For many reuse applications, ultrafiltration is enough, McCandless said.
"At a lot of these facilities, ultrafiltration is such a big step up in water quality that it allows you to do a lot more reuse," McCandless said. "With ultrafiltration, there is a pretty low percentage of waste generation, and the water quality is very high so it's good for all kinds of things. You can use it in cooling towers, landscaping, maybe some lower grade rinsing, and cleaning operations."
Mobile & Packaged Solutions
For most industrial/commercial facilities, water treatment is a sideline to their actual business and often outside their area of expertise. Many managers want simple, packaged or mobile systems that can be implemented quickly with minimal disruption to operations and also minimal operator attention.
|A reverse osmosis system installed at a steel plant. Photo courtesy of Brown & Caldwell|
Packaged systems are typically pre-designed treatment systems based on pipe size and come in a package ready to assemble on site. Container systems are also available that can be shipped in and dropped in place ready to go. "Bad water goes in, and good water comes out," Wachinski said.
Trailer-mounted mobile systems are also seeing rapid growth. Often mounted on a 40-foot trailer, they can be parked next to a facility, hooked up and ready to go in a very short timeframe. They can also be moved or replaced as needs change.
"A lot of people in the industry don't want to deal with water treatment. That's where portable water treatment has grown," Wachinski said. "Bring in a trailer with MF or MF/RO and hook it up and start providing water."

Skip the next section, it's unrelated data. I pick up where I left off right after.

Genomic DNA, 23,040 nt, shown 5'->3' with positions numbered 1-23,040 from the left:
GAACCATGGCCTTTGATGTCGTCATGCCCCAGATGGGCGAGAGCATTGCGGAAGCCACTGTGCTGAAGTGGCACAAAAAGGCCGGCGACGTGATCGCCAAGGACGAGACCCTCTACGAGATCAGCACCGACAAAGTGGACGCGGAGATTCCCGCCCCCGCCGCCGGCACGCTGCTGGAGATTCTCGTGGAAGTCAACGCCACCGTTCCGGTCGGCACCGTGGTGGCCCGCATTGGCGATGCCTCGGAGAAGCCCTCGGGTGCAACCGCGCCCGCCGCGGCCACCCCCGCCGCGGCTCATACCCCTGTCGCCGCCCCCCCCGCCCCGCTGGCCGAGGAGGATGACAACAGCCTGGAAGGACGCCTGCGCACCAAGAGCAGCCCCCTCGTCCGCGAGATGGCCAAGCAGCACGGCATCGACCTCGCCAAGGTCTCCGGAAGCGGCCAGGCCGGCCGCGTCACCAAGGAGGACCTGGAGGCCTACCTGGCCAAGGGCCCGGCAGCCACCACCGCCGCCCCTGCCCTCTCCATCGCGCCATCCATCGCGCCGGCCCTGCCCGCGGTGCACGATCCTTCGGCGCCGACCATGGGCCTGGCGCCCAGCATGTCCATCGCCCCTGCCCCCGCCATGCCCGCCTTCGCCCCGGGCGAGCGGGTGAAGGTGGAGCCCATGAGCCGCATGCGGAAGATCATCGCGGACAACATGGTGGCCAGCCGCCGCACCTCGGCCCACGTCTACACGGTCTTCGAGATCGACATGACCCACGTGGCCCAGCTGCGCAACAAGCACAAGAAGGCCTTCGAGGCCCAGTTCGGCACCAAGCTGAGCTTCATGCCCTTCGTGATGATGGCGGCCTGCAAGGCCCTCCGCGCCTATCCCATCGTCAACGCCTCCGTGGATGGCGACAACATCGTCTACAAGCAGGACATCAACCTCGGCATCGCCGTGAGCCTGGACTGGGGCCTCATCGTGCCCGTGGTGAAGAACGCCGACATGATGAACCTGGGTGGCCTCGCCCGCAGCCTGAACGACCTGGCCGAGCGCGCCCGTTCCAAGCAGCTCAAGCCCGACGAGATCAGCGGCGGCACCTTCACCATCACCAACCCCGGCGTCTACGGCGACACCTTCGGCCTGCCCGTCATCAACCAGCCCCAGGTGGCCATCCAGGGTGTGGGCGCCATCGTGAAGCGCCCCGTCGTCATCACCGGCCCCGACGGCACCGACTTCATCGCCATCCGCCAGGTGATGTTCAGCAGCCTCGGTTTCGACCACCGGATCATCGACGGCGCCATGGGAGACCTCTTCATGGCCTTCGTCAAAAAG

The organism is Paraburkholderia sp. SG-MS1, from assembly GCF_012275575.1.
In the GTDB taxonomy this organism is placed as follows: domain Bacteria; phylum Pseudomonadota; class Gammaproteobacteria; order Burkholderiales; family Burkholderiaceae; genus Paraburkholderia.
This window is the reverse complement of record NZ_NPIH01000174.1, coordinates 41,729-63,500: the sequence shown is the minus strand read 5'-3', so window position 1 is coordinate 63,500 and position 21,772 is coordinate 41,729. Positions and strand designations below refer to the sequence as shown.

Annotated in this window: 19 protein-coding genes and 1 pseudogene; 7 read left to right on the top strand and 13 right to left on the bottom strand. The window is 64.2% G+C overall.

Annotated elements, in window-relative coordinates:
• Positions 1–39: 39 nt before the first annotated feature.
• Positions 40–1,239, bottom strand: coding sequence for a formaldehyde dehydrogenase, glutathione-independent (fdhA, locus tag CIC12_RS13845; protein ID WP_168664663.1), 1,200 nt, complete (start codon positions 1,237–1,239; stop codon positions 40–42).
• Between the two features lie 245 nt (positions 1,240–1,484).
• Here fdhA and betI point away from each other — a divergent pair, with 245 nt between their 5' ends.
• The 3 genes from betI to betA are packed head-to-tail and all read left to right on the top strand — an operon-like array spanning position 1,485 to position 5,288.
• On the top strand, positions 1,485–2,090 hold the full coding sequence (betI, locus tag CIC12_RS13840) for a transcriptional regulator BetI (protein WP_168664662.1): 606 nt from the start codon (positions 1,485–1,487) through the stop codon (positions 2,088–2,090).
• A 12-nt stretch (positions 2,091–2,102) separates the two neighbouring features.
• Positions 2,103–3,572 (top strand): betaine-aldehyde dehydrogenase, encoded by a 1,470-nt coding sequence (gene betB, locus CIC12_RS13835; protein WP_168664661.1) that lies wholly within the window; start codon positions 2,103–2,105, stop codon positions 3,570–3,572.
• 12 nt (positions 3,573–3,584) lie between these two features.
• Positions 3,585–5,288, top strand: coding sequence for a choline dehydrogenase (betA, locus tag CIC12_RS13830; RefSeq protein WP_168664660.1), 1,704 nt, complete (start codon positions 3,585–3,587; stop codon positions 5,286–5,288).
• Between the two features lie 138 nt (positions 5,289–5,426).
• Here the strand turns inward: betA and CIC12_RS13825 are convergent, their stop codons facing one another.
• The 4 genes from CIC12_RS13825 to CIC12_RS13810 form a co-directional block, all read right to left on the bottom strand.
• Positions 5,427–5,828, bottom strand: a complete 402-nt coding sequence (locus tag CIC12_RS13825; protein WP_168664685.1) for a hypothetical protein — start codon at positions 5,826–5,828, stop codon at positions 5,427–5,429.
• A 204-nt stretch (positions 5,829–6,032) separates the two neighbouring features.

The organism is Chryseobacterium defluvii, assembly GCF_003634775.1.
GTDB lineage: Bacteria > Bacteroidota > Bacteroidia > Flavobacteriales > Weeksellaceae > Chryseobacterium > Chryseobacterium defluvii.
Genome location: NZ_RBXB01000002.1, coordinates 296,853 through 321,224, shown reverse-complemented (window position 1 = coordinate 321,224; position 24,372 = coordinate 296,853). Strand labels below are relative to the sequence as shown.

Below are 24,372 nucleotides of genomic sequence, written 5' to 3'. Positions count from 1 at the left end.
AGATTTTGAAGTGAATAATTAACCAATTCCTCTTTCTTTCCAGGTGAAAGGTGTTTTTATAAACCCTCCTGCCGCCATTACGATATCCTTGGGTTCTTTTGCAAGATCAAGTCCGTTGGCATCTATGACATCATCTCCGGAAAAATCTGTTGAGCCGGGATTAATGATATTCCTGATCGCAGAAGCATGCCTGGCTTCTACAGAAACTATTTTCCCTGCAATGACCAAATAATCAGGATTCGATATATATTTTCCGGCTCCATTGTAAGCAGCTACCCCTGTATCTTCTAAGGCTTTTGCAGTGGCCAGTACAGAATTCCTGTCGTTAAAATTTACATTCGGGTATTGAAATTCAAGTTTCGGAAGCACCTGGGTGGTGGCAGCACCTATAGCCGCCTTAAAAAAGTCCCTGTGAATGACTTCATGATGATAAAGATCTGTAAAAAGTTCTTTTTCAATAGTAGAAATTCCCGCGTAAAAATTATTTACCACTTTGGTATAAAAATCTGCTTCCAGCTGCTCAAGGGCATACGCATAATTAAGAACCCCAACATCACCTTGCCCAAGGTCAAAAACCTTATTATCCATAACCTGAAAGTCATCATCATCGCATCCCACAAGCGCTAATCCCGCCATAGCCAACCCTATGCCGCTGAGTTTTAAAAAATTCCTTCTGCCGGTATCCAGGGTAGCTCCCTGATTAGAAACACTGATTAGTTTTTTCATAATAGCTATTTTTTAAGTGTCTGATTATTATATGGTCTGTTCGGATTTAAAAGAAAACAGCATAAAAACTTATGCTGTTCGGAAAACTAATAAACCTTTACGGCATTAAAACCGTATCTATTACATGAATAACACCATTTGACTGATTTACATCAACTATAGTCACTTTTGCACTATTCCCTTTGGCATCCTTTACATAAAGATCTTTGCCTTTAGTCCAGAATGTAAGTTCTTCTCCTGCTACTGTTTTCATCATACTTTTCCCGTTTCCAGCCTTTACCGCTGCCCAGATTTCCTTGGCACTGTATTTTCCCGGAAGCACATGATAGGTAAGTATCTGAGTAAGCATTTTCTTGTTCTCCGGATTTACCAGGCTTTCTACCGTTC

The most common membrane materials are polyvinylidene difluoride (PVDF), polyethersulfone, polyethylene, polyvinyl chloride, and ceramic. There has been a general push in recent years toward the use of PVDF because of its chlorine resistance and improved flexibility. Polyethersulfone can't handle chlorine but can be cleaned with caustic, which can be attractive in applications where chlorine would be a problem.
Ceramic membranes are coming down in price but remain a niche product, Holland said. "It is still more of a niche in the industrial market depending on temperature and chemical constituents in the water."
The upside of ceramic membranes is the ability to survive where other membranes can't.
"Ceramics have very high capital costs, but if you don't drop it and break it, it can pretty much withstand anything, and you can use just about any chemical to clean it," Wachinski said.
A newer evolution in the membrane market is Forward Osmosis technology. While still in its infancy, it offers promise for the industrial market, McCandless said.
"At the membrane technology conference last year, there was a lot of buzz about Forward Osmosis as an application that shows a lot of promise because it's able to treat brine at a much higher concentration than reverse osmosis," he said. The systems can get "brine up into a category of what they call 10 pound brine. Basically it's 10 pounds per gallon and it's very useful for kill fluid in oil wells. It's highly sought after by the drillers."